2006 June? Giant Magazine

Red Hot Chili Peppers

Stadium Arcadium A-

RICK RUBIN AND THE CHILIS TEAM UP FOR 25 HOT NEW SONGS.

DATE MAY 9

LABEL WARNER BROS.

More than 22 years into their career, it sounds like Red Hot Chili Peppers are just getting started. Their ninth album, Stadium Arcadium, is a double disc that ranges from quirky pop to undulating white boy funk, with dizzying stopovers in the lands of hard rock, classic rock, psychedelia and electric blues. With the help of producer extraordinaire Rick Rubin, the Chili Peppers have created a rare thing-25 killer songs that are inventive without being self-indulgent.

The Chili Peppers’ not-so-secret weapon is prolific guitarist John Frusciante, who wrote and released five solo albums in 2004 before diving into Arcadium. A former junkie, Frusciante is now obsessively hooked on his art, expressing a spectrum of moods and emotions with every track.

“Dani California” starts as a whimsical pop number reminiscent of Blur’s “Country House,” then blasts into a raucous refrain that swoops and buzzes like a swarm of locusts.

“Turn It Again” builds with slinky funk lines that could have come from a 1970s porno before igniting in a riff as familiar as the Stones’ “Sympathy For The Devil.” “Hey” is a slow burn lit by sedated vocals, a shuffling beat and lead guitar worthy of Eric Clapton, and “Slow Cheetah” is folksy and organic, with harmonies redolent of Crosby, Stills and Nash.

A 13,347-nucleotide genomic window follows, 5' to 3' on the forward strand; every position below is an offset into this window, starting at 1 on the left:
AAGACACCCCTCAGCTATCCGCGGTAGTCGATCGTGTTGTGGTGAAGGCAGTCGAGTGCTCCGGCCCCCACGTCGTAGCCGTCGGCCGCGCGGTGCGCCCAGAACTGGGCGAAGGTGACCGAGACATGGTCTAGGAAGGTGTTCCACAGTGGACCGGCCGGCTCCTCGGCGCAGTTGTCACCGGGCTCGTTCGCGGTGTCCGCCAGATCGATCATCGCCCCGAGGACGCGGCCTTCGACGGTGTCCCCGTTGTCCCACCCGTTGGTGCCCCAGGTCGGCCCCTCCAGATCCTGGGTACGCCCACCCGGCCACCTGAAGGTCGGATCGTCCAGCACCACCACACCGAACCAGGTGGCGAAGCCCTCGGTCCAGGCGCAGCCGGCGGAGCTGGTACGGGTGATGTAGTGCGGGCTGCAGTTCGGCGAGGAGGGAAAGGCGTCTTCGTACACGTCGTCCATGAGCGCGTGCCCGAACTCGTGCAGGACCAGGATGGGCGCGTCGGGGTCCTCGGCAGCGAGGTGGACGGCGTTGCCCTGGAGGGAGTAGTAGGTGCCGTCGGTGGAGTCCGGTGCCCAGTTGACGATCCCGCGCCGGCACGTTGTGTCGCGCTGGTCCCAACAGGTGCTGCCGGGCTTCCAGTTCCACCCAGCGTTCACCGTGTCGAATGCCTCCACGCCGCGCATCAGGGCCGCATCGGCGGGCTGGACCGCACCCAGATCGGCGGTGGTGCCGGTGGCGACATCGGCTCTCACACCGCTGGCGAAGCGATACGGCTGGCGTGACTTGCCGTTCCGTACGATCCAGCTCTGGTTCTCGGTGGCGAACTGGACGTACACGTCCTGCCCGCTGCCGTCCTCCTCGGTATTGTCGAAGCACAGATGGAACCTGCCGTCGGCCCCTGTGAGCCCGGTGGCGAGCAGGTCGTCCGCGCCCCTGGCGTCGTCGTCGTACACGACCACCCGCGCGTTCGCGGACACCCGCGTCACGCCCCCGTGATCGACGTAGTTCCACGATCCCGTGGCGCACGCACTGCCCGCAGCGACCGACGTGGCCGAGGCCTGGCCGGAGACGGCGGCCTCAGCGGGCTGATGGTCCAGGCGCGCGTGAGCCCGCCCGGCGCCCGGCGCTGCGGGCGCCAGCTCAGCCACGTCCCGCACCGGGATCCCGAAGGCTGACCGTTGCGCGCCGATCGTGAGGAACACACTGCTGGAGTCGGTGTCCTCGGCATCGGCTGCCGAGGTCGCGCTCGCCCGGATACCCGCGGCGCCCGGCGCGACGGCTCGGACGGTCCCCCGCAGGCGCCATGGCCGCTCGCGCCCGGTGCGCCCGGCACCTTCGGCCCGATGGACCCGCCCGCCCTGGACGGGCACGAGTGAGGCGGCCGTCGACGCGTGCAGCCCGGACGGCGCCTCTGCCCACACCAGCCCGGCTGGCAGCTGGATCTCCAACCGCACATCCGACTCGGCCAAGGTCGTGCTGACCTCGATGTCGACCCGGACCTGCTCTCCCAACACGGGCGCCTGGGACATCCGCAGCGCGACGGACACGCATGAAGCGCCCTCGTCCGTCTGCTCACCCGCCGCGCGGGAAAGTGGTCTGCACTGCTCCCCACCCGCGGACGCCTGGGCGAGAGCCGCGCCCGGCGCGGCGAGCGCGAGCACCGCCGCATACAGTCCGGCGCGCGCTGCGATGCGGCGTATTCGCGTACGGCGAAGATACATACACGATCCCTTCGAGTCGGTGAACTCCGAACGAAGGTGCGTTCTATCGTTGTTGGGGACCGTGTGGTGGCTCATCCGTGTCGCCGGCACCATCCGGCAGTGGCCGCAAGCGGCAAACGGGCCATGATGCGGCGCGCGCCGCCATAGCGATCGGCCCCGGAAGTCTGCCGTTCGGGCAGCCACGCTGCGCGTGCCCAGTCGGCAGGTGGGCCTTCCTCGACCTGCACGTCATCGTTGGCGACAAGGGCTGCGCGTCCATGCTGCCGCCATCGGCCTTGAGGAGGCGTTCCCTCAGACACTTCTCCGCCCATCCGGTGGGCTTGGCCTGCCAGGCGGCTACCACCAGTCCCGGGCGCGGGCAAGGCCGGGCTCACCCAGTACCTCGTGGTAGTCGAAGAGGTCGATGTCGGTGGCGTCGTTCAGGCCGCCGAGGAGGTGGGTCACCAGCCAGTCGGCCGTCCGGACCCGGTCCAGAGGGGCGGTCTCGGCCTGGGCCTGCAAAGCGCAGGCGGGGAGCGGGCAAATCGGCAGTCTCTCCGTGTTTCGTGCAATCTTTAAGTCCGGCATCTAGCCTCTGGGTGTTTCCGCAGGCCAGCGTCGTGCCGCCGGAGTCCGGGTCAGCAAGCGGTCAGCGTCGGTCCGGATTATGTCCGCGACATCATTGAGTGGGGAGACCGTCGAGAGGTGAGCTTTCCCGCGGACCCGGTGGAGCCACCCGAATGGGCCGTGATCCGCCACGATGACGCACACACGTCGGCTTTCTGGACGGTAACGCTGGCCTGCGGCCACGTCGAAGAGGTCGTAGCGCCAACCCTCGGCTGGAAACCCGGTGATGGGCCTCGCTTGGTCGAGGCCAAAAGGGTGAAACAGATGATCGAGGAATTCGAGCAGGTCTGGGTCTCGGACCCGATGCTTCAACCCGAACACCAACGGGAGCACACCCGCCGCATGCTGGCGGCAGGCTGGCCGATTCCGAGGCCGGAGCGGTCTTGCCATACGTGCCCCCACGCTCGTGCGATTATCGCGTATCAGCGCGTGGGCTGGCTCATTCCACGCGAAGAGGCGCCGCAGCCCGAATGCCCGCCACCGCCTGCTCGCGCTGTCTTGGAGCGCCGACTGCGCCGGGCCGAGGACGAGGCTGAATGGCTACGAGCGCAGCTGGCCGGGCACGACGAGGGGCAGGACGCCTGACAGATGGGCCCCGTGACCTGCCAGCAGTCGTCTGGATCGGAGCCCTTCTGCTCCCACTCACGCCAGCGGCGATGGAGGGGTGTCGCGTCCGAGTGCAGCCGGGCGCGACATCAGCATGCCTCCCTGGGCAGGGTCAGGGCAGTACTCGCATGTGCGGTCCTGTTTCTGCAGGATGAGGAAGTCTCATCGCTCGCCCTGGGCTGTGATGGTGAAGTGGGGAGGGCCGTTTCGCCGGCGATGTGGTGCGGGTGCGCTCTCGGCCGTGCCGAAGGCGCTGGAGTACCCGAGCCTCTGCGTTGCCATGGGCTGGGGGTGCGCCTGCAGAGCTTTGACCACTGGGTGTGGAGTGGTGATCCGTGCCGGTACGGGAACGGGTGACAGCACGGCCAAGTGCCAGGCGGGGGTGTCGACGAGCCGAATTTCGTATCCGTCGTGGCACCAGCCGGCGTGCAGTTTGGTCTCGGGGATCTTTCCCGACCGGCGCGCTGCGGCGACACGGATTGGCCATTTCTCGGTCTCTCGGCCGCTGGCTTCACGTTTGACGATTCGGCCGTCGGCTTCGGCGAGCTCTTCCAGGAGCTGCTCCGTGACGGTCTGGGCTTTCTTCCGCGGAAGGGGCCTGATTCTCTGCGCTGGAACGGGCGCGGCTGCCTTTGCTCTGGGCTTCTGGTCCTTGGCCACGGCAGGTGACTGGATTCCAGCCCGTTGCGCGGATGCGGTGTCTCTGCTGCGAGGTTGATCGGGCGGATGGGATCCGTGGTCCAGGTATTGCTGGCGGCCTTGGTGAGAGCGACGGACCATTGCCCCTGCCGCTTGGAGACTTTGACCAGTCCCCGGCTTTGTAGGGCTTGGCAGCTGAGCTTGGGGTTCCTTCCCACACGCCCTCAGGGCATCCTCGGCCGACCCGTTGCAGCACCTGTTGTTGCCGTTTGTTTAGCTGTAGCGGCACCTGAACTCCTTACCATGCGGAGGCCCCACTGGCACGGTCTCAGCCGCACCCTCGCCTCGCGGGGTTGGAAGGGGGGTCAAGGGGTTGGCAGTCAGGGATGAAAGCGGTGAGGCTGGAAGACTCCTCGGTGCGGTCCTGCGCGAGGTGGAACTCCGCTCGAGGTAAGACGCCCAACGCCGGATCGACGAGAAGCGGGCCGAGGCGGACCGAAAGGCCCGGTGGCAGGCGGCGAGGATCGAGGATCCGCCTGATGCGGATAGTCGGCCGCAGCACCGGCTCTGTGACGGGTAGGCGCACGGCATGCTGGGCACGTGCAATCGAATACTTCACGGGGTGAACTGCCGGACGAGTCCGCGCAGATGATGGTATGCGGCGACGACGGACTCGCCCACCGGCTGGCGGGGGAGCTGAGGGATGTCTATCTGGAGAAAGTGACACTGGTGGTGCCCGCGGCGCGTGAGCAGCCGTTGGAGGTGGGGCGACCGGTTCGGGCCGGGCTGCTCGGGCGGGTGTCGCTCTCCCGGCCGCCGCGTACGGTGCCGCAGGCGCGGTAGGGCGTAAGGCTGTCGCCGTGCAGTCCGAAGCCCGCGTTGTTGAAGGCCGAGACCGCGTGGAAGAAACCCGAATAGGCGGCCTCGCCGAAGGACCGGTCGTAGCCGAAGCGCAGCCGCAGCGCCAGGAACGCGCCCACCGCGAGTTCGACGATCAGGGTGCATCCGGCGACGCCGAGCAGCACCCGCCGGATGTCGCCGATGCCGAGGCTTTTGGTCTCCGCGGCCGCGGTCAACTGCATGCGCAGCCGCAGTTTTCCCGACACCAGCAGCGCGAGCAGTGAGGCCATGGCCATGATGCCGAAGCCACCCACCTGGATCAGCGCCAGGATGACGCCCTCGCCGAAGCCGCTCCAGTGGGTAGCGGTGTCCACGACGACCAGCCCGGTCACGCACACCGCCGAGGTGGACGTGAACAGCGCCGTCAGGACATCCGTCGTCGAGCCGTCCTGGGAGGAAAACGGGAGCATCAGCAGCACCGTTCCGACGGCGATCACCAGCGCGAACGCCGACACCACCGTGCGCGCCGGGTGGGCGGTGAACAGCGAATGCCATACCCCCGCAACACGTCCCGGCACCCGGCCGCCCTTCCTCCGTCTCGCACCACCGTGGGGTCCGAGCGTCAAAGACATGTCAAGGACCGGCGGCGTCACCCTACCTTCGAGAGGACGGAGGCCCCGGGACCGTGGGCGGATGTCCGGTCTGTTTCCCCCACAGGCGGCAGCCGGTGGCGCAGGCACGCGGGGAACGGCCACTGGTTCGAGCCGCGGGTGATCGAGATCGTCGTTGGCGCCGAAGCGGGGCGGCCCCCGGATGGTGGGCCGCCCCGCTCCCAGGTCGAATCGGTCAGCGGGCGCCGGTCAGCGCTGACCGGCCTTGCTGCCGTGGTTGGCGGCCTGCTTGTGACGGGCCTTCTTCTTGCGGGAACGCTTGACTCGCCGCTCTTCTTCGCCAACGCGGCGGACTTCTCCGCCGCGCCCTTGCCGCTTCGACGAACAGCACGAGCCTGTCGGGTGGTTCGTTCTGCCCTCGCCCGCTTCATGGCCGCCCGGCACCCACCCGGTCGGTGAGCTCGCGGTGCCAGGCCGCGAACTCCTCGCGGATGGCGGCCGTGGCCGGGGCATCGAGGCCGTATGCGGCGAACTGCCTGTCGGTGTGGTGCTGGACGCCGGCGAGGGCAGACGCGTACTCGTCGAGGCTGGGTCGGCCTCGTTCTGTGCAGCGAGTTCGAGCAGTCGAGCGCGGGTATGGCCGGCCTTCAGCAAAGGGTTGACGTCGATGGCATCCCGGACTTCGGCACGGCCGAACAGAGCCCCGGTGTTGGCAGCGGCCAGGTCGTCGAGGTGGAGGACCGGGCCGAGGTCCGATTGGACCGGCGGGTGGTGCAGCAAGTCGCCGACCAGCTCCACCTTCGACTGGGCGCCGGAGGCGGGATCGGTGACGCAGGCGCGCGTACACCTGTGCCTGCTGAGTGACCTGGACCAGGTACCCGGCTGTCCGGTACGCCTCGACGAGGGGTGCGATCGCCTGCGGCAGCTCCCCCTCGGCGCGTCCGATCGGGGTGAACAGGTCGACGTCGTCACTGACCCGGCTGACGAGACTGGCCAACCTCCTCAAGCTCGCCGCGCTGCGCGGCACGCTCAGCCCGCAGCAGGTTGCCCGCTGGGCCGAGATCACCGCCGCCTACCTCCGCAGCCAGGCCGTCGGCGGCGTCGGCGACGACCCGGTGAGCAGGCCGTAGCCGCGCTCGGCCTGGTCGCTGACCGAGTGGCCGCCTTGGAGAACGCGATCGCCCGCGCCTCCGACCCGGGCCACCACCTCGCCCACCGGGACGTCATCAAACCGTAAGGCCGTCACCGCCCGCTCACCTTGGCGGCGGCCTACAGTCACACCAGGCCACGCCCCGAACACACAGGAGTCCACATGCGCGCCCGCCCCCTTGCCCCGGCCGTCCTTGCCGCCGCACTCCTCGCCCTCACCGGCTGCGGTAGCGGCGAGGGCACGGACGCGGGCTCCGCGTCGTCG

Most of Stadium is about ladies won and lost, but singer Anthony Kiedis sounds neither cocky nor despondent. Though some of his lyrics are deep as a puddle, they’re playfully entertaining: “The cave within your mountainside is deeper than it will be wide” (“C’mon Girl”), “Down in the south seas, give me your mouth please” (“She Looks To Me”). The Chili Peppers have always been carefree, sexy and easy to understand. They still are, but underneath the radio-ready hits are hidden textures, experimental sounds and abrupt rhythmic shifts that take the band to a new musical level. To quote Kiedis in “Hard To Concentrate,” the album’s final track: “Finally you have found something perfect/ Finally you have found yourself.”

JON WIEDERHORN

 

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Kudos to Rubin for harnessing the band’s raging libidos and turning them from punk-funk troubadours into sexy hit makers. For “Give It Away,” Rubin pushes the Chilis into a rock testosterone pool, while “Under The Bridge” sees the band create one of the best ballads of the 1990s.

Download Musts

“The Power Of Equality”

“Under The Bridge”

 

 

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